Beating the sugar rush

Thursday, September 28, 2006

Ever since he was diagnosed with Type I (juvenile onset) diabetes at the age of five, Justin Bushkofsky had wanted to be a doctor. But after he enrolled in the pre-med program at SCSU, the young man took a detour that is leading him to a lifetime of research.

When Chemistry Professor Mohammad Mahroof-Tahir shared his research with then-sophomore Bushkofsky, the latter was so impressed that he changed his major and worked alongside the professor until he earned his bachelor’s in biotechnology and biochemistry in May. As the young man’s advisor, Mahroof-Tahir was also the one who, early in the 2005-06 school year, urged him to try to present his own research to a national audience.

The student wrote a successful proposal to secure funds from the SCSU Office of Sponsored Programs to attend the four-day American Chemical Society Spring Meeting in Atlanta, Ga., in March. Five SCSU students were among the more than 900 students who made poster presentations at the event.

Bushkofsky’s presentation on the research he conducted with Mahroof-Tahir attracted the close attention of Professor Debbie Crans of Colorado State University, which has one of the nation’s leading bioinorganic chemistry programs.

Crans was so impressed that she approached Bushkofsky, invited him to look at her vanadium/biology research and, if he was interested in working with her, to give her a call about the possibility of graduate school at Colorado State. Upon Crans’ urging, he visited Colorado State to give the prestigious program there serious consideration.The 23-year-old, who’s from St. Cloud, later decided on the endocrinology graduate program at the University of Wisconsin-Madison, to which he had already won admission.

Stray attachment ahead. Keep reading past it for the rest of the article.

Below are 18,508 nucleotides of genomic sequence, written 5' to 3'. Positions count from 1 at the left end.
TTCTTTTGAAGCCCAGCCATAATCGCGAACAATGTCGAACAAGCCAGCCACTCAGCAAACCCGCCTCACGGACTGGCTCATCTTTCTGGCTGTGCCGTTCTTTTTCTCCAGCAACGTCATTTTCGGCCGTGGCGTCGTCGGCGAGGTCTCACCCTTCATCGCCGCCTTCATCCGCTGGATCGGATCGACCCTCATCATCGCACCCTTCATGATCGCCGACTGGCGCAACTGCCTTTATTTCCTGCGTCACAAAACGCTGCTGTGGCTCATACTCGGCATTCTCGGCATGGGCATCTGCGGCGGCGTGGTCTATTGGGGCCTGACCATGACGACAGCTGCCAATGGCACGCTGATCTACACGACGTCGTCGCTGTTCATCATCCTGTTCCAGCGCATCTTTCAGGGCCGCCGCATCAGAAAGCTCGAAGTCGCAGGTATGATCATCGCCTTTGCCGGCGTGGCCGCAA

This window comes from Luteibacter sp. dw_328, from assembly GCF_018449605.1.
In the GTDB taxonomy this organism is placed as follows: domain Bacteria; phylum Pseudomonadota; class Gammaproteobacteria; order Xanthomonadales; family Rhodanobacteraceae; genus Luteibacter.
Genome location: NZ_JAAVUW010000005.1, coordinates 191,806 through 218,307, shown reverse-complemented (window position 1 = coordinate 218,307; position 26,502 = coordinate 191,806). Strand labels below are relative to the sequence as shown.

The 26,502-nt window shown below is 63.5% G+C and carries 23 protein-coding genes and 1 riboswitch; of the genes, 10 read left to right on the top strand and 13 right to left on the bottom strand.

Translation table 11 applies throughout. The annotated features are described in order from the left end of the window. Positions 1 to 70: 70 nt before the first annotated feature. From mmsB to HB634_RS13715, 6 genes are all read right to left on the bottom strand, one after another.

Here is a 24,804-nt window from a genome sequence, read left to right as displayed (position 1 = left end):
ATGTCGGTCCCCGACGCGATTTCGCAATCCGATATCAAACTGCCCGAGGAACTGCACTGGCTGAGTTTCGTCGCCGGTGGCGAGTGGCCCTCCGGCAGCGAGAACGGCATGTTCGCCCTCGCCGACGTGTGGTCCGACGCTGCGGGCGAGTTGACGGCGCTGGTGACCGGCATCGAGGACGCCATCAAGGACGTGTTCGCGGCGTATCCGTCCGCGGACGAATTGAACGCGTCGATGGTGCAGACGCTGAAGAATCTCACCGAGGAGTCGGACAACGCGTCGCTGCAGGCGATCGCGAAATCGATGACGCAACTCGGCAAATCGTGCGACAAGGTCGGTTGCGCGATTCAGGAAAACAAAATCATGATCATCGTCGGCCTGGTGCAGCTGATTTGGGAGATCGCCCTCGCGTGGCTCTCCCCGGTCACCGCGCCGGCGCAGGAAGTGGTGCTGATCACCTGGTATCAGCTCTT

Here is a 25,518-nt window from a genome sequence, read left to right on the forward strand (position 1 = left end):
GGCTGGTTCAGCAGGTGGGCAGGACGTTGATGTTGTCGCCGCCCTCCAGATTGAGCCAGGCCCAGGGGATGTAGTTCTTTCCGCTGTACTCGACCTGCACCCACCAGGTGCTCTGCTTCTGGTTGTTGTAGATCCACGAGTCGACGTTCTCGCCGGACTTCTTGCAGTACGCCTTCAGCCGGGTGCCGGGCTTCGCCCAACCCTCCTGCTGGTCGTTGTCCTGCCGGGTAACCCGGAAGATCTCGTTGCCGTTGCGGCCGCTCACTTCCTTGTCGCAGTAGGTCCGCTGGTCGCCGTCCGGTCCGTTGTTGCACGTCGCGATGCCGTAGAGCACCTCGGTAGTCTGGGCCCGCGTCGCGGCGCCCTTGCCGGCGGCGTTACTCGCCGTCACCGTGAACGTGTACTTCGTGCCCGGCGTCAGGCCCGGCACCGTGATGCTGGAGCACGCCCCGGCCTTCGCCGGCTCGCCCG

Along with the motivation provided by his own experience with diabetes and his advisor’s help, Bushkofsky’s interest in a career teaching and doing diabetes research has had the enthusiastic support of his family. "It had my mom in tears when I presented my senior thesis," he said. "My parents know this is something I’ve wanted to do ever since I was little."

Bushkofsky says his research at SCSU has had a positive effect on his health. "It’s made me more aware of the complications – I’m better about what I need to do because I know the consequences." With careful control of his diet and three-times-a-day testing his diabetes is under control. But he wants to know more, with a particular goal for the future: "I want an understanding of a new aspect of the disease that I could present to the scientific community," he said.

With the help of his advisor, and the research his advisor supervised, Bushkofsky worked as an intern the summers of 2004 and 2005 in the matrix metalloprotease lab at R&D Systems, Minneapolis.

This summer, before heading off to graduate school at the University of Wisconsin-Madison, Bushkofsky decided to "take it easy" and work at a pizzeria. "I want to relax and enjoy my friends before I go," he said shortly after graduation, friends he made while taking classes and conducting research in the SCSU Department of Chemistry. "You make a lot of good friends there."

Student shared complex research with community

The 750 people who attended the SCSU Student Research Colloquium this spring could take in Bushkofsky’s presentation to the American Chemical Society. His abstract summarized the research he did alongside Professor Mahroof-Tahir:

"Vanadium has been targeted as a possible biometallic medication for its ability to lower blood glucose levels for diabetes. Flavonoids show strong antioxidant properties and also exhibit antidiabetic properties." Bushkofsky went on to explain that he and his advisor studied the synergistic effects of the two anti-diabetic agents, followed by a summary of their findings.

Bushkofsky was one of more than 250 students who presented their work at the student research conference, an annual event at SCSU.

- Marjorie Proell

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